Delta Amidzovski (NSW) has added the women’s 100m hurdles crown to her impressive list of 2023 achievements at the Commonwealth Youth Games.
The national under 18 record holder after lowering the long-standing mark of Sally Pearson to 13.03 at the Australian Junior Athletics Championships, Amidzovski today kept her cool despite challenges with the start equipment to blitz the field in a time of 13.25 (w: +0.7).
“The start was a bit tricky, we were asked to stand up a few times, and after I got out of the blocks I had to take my time to find my stride,” Amidzovski said.
“It’s my second gold medal of the Games and am just so happy with my results. It’s a fast track and I’ve loved it.”
Amidzovski now looks forward to pushing herself further in 2024, with a second appearance at the World Athletics Junior Championships her aim for the upcoming domestic season.
“I was having a bit of a chat to myself this morning, I was a bit sore after the long jump, and reminded myself it’s mind over matter, mind over body and then focused on this race,” Amidzovski said.
“I’ve got world juniors in my sights next year, I loved my time on that team last year and want to get back. I more than anything just want to stay fit and healthy, and keep enjoying the sport. That’s what matters to me right now.”
The silver and bronze medal were won by Thea Brown (13.53) of England and Tumi Rapogkawa (13.53) of South Africa, with Jasynta Lampret (NSW) crossing sixth (14.05).
Australia also won silver and bronze in the women’s T38 long jump for athletes with cerebral palsy, as Niamh MacAlasdair (WA, 4.09m) and Reese Prior (WA, 3.73m) were beaten for gold by Maddie Down (4.70m) of England.
“It’s crazy that we’ve come all the way from Perth together and jumped to win silver and bronze,” MacAlasdair said.
“These are among the first para-events at the Youth Games and I hope this highlights anyone can get involved in sport, particularly when they’re support by one of their best friends.”
“I’m beyond excited that I’ve won a bronze. Niamh and I push each other, and this whole experience together has been amazing,” Prior added.
In the men’s 400m hurdles final, Matthew Hunt (NSW) run under protest after falsely being accused of a false start. He finished just outside the medals in a time of 52.37.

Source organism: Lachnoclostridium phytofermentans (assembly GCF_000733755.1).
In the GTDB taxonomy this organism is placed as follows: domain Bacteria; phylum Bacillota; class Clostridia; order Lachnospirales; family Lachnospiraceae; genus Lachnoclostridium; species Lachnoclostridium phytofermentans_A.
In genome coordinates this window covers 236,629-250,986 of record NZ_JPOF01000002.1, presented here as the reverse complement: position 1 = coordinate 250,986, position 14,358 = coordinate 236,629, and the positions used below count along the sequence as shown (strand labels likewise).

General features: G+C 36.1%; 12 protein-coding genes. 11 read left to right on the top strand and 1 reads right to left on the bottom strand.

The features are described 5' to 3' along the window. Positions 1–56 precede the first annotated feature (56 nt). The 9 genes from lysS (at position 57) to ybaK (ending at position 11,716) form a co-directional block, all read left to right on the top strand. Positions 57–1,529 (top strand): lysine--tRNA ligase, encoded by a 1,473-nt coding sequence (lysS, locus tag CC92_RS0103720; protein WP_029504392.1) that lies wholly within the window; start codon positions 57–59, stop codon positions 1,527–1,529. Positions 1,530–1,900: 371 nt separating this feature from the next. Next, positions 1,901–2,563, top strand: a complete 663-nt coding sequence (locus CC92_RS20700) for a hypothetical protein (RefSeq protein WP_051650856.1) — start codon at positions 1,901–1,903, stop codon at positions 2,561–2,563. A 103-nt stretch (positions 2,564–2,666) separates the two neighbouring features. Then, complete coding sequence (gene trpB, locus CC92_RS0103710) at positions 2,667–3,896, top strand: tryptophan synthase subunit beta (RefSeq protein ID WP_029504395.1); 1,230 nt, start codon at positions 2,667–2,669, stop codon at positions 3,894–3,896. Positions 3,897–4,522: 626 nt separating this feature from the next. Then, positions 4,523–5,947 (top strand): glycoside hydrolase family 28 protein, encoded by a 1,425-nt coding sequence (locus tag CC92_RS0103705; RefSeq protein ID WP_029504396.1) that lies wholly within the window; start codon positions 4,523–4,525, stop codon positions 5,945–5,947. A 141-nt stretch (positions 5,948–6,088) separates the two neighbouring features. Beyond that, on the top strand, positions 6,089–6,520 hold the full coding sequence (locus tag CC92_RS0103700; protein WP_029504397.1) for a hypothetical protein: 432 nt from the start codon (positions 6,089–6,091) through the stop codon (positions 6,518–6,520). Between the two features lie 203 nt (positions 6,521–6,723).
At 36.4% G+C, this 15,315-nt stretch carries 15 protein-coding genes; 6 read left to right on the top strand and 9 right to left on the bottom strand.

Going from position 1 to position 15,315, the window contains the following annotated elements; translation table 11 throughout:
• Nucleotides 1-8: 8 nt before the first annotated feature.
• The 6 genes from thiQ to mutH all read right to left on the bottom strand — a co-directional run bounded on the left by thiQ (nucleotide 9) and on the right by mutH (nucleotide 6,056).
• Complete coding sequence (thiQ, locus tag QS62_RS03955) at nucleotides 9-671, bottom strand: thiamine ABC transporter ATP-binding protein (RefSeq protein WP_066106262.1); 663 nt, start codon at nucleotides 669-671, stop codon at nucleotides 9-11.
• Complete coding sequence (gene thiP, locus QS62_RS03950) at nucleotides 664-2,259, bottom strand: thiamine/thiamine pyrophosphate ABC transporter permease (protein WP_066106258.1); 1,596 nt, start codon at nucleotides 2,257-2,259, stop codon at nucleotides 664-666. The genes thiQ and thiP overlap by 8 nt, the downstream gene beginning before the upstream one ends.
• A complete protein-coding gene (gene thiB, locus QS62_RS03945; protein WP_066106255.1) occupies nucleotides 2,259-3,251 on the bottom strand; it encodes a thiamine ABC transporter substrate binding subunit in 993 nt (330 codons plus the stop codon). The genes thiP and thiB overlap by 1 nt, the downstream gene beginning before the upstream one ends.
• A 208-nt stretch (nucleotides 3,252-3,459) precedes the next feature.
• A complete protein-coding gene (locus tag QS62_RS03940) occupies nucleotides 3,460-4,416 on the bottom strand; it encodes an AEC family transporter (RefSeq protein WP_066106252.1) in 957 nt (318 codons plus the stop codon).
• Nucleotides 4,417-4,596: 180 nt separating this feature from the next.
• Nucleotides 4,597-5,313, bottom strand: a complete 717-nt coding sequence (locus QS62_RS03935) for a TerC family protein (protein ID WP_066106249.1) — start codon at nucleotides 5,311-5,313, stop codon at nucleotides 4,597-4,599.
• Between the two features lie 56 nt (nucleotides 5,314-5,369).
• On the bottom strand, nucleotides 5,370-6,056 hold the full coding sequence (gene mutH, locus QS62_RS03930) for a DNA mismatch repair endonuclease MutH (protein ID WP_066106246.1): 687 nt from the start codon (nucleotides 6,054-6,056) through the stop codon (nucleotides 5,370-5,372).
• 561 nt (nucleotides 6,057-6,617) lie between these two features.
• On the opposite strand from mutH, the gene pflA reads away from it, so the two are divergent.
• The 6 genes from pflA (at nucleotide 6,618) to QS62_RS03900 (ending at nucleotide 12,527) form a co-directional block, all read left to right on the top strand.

Each of Fleur Cooper (NSW) and Grace Krause (NSW) also progressed to the final of their events on the final day of athletics competition tomorrow.
Cooper clocked 2:07.28 to cross second in the women’s 800m after leading from the outset before being edged out in the final stages by Pheobe Gill of (2:05.83) of England. Krause advances based on her time, running 23.91 (w: +0.8) to place fourth in her semi-final.
At the velodrome, Tayte Ryan (SA) has joined Lauren Bates (ACT) and Keira Will (NSW) on the gold medal winners’ list at the cycling, taking line honours in the men’s sprint on day two of action.
The fastest qualifier coming into the final, Ryan continued his form as he raced for gold, outclassing Syndal Samaroo of the host nation to win both races. The result adds to his Australian championship earlier this year.
“I rode exactly how I wanted to and kept the tactics of the sprint in my court. I am absolutely happy with how it has all played out in the end,” Ryan said.
Liliya Tatarinoff (NSW) and Noah Blannin (Qld) won their maiden cycling medals on day six, too, claiming bronze in the women’s sprint and men’s 3000m pursuit respectively.
“Honestly, I’m disappointed that I didn’t make the gold medal race, but am happy with how I raced for bronze,” Tatarinoff said.
“The goal coming here was to win a medal. I’m pumped that I’ve been able to tick that off with my first event, ahead of more racing tomorrow,” Blannin, who clocked 3:24.840, said.
Not to be outdone were Bates and Will in the women’s scratch race as they further confirmed their credentials as the riders of the Games.
Coming home in a sprint, it was Millie Thompson of Scotland that split the pair, as Bates won gold and Will bronze.
Rounding out the gold medallists is Hannah Allen (QLD) in the women’s 800m freestyle and Mikayla Bird (QLD) in the 200m butterfly.
A timed final with swimmers competing across two heats, Allen’s 8:48.66 was enough for her to secure the gold, while Bird added a third top of the podium finish to her Trinbago 2023 campaign in a time of 2:12.66.
Poppy Stephen (QLD) joined Bird on the podium silver, winning her maiden Trinbago 2023 medal in a time of 2:13.44.
Australia also won bronze in the mixed 4x100m relay in a time of 3:59.12, with England and Scotland winning gold and silver respectively.
The action at the velodrome and the Hasely Crawford Stadium closes out competition in Port of Spain tomorrow, ahead of the Closing Ceremony of Trinbago 2023 on 11 August.